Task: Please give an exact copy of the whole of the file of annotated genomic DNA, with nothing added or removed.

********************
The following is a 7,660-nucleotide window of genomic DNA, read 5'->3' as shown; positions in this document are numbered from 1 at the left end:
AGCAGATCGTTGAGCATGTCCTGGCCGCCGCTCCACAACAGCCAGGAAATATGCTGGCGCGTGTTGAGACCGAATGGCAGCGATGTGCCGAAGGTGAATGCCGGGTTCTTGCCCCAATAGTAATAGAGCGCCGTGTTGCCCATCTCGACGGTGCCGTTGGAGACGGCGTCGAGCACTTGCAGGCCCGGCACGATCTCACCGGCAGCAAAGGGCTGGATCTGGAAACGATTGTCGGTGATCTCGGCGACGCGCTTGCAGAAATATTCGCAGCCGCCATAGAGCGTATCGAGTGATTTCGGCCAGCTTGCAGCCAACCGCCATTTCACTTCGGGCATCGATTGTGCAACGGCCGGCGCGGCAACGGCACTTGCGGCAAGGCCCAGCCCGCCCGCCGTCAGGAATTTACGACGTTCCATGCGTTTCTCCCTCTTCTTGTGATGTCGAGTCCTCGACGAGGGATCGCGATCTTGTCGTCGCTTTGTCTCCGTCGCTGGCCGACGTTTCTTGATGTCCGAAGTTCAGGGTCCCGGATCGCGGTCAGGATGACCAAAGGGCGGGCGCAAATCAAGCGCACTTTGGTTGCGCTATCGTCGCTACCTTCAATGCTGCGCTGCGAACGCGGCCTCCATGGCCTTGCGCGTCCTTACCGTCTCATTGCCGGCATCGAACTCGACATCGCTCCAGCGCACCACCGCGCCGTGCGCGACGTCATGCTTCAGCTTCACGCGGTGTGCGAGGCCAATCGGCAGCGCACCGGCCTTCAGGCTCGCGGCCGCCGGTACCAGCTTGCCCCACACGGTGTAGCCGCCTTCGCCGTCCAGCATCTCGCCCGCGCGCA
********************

The following is a 7,660-nucleotide window of genomic DNA, read 5'->3' as shown; positions in this document are numbered from 1 at the left end:
AGCAGATCGTTGAGCATGTCCTGGCCGCCGCTCCACAACAGCCAGGAAATATGCTGGCGCGTGTTGAGACCGAATGGCAGCGATGTGCCGAAGGTGAATGCCGGGTTCTTGCCCCAATAGTAATAGAGCGCCGTGTTGCCCATCTCGACGGTGCCGTTGGAGACGGCGTCGAGCACTTGCAGGCCCGGCACGATCTCACCGGCAGCAAAGGGCTGGATCTGGAAACGATTGTCGGTGATCTCGGCGACGCGCTTGCAGAAATATTCGCAGCCGCCATAGAGCGTATCGAGTGATTTCGGCCAGCTTGCAGCCAACCGCCATTTCACTTCGGGCATCGATTGTGCAACGGCCGGCGCGGCAACGGCACTTGCGGCAAGGCCCAGCCCGCCCGCCGTCAGGAATTTACGACGTTCCATGCGTTTCTCCCTCTTCTTGTGATGTCGAGTCCTCGACGAGGGATCGCGATCTTGTCGTCGCTTTGTCTCCGTCGCTGGCCGACGTTTCTTGATGTCCGAAGTTCAGGGTCCCGGATCGCGGTCAGGATGACCAAAGGGCGGGCGCAAATCAAGCGCACTTTGGTTGCGCTATCGTCGCTACCTTCAATGCTGCGCTGCGAACGCGGCCTCCATGGCCTTGCGCGTCCTTACCGTCTCATTGCCGGCATCGAACTCGACATCGCTCCAGCGCACCACCGCGCCGTGCGCGACGTCATGCTTCAGCTTCACGCGGTGTGCGAGGCCAATCGGCAGCGCACCGGCCTTCAGGCTCGCGGCCGCCGGTACCAGCTTGCCCCACACGGTGTAGCCGCCTTCGCCGTCCAGCATCTCGCCCGCGCGCA